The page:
[CBWM-27] On archetypes and self-acceptance

I was slow to wake up this morning. It took me a while to clear the fog of sleep and coax my eyes to open. As I lay there, thinking about yesterday’s tragic event got me thinking about friendships and then high school, a time when I always felt I was standing on the edge of things.

I had some great, really close friendships in high school, yet I never felt I truly belonged. In many ways, I felt too serious and deep. I wanted to be cool and fun. And I was, sometimes, but I wasn’t fun ALL the time. I wasn’t the jokester.
I was always up for a laugh and could come out with the wittiest remarks, but I was the smart one with her feet on the ground, the wise one, the one people turned to for advice or for sharing the more serious side of life.

And oddly enough, I realised I still feel like that now, much later in life. Like I’m not the one people come to for fun; I’m the one they come to for advice or to get stuff off their chest. I’ll be honest with you: I don’t always want to be that. But maybe there isn’t much I can do about that?

One thing I did last year that had a really big impact on helping me move forward on my journey of self-acceptance was Cerries Hickmott’s Alchemy Study, based on Carl Jung’s twelve archetypes.

Learning my four most prominent archetypes was, dare I say it, life-changing for me: Ooooh! So that’s why! raven-73179-sm

My primary archetype is the Explorer. And no question about it, that couldn’t be any more accurate. This explains my constant need for freedom and movement, why I find it so hard to commit, even to just a black or white answer, why I’m constantly seeking, why I hate feeling tied down, trapped or limited. In fact, I remember filling in a questionnaire for a copywriting course about a month before doing the primary archetype test. One of the questions was: If you were to make a film about your life, what would you call it? My answer: Don’t fence me in.

A month or so later, when I did the primary archetype test, what did I discover? The Explorer’s motto: Don’t fence me in.
Knowing about my primary Explorer has helped me identify ways to work with it and around it instead of fighting against it, which has been really freeing for me and has helped me find some precious and much-needed inner peace. I still struggle, don’t get me wrong, but not nearly as much as before.

My secondary archetype is the Alchemist and this morning, after doing a quiz on Facebook !!), I suddenly understood why I struggle with it.

The quiz on Facebook was about finding out your Keirsey personality type. I came up as an Idealist:

“Idealists are abstract and compassionate day dreamers, activists, writers, diplomats, counsellors and healers. You’re the magician or medicine man of all the personality types. You’re a deeply emotional and abstract thinker with cooperative and communitarian goals. You long for deep, meaningful relationships and you constantly contemplate how you can help the common good. You’re guided by strong personal ethics, and you often have an ideology, cause, or way of viewing the world that you take very seriously. You’re easy going until someone challenges your values, at which point you can be the fiercest of opponents. At heart, you’re a natural healer with a great depth of empathy for those around you. As an Idealist, you’re in impressive company! Martin Luther King Jr., Gandhi, Eleanor Roosevelt, Princess Diana, and Oprah are all famous examples of Idealists!”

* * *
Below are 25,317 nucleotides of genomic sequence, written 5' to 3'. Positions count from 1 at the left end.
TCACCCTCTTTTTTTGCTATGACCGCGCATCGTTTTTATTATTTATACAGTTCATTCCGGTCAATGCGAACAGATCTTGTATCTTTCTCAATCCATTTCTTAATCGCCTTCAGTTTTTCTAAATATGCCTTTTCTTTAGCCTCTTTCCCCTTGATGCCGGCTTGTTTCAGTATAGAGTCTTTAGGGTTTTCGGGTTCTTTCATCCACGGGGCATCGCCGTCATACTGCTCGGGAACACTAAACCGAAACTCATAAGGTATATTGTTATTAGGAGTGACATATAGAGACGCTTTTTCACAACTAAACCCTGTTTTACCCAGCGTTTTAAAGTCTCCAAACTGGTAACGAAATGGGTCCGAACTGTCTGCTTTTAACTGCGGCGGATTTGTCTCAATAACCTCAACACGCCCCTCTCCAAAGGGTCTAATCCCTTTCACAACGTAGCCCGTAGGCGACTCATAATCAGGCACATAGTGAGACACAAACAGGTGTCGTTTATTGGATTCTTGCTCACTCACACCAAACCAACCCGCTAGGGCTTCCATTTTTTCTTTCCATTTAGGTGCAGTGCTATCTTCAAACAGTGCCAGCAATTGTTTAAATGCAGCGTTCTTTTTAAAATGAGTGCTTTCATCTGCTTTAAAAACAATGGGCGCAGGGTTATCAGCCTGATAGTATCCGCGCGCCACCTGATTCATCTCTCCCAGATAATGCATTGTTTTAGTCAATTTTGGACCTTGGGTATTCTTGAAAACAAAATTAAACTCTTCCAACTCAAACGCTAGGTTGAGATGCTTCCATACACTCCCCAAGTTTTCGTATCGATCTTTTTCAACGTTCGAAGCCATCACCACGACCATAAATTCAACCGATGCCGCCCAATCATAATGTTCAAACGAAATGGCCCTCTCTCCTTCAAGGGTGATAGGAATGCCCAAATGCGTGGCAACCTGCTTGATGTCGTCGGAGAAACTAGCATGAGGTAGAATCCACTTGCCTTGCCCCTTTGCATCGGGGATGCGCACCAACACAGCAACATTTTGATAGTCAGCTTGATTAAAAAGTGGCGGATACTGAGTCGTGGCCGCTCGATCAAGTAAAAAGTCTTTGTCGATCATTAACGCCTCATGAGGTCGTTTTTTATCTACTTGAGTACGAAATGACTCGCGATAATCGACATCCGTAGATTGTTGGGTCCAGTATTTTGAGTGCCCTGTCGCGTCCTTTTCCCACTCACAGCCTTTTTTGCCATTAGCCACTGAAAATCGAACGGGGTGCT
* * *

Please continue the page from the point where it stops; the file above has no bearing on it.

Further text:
It was spot on.

My friend Lotte posted her result: the Artisan:

“You’re an Artisan! Artisans are adaptable, tactile, creative, and playful. As an artisan, you pride yourself on your grace, creativity and ability to learn new techniques or systems easily. You’re a master improviser and you have a natural gut instinct that you can always trust. You live life a day at a time, and tend to avoid long term goals and planning. YOLO has always been your motto! At heart you’re a true performer, with a deep need to channel your creativity and natural playfulness through a medium in which others can view and appreciate. This may make you a brilliant actor or painter, or maybe just the life of the party. Either way, you’re unique and truly a breath of fresh air. Cher, Bob Dylan, Woody Allen, Madonna, and Donald Trump are all famous examples of Artisans.”

And that’s when it hit me. I’m an Idealist, but I struggle with an inner urge to be more Artisan. I thought about my archetypes again, and suddenly it all became clear:

My third archetype, the Jester, is always trying to overtake the Alchemist! And I often let it, because I struggle with the deep side of the Alchemist!

The struggle between these two is constant and throws me off balance.

Great! So now I’m going to have to find a way to reconcile them.

After all, the first step to solving a problem is to identify what is causing it

What about you? Are there aspects to your personality that you constantly struggle with because they clash?

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3 replies
  1. Sally
    Sally says:

    Tash, I keep getting a message this week, that I need to love the parts of me that I try to deny. I feel it helps, especially in negative behaviour. For example, I dislike the part of me that dithers, so i get annoyed with myself when I do that. When I show that side of me more kindness I automatically stop dithering! In mindfulness, we accept all parts of ourselves and life without judgement and therefore come to terms with them and feel more whole.

    • Natasha
      Natasha says:

      Hey Sally,

      I’ve been reading a really good book about this, called The Dark Side of the Light Chasers.
      Not sure about me and mindfulness hahahaha
      But I’m sure there has to be a way that my Alchemist and my Jester can be lifelong friends :) xx


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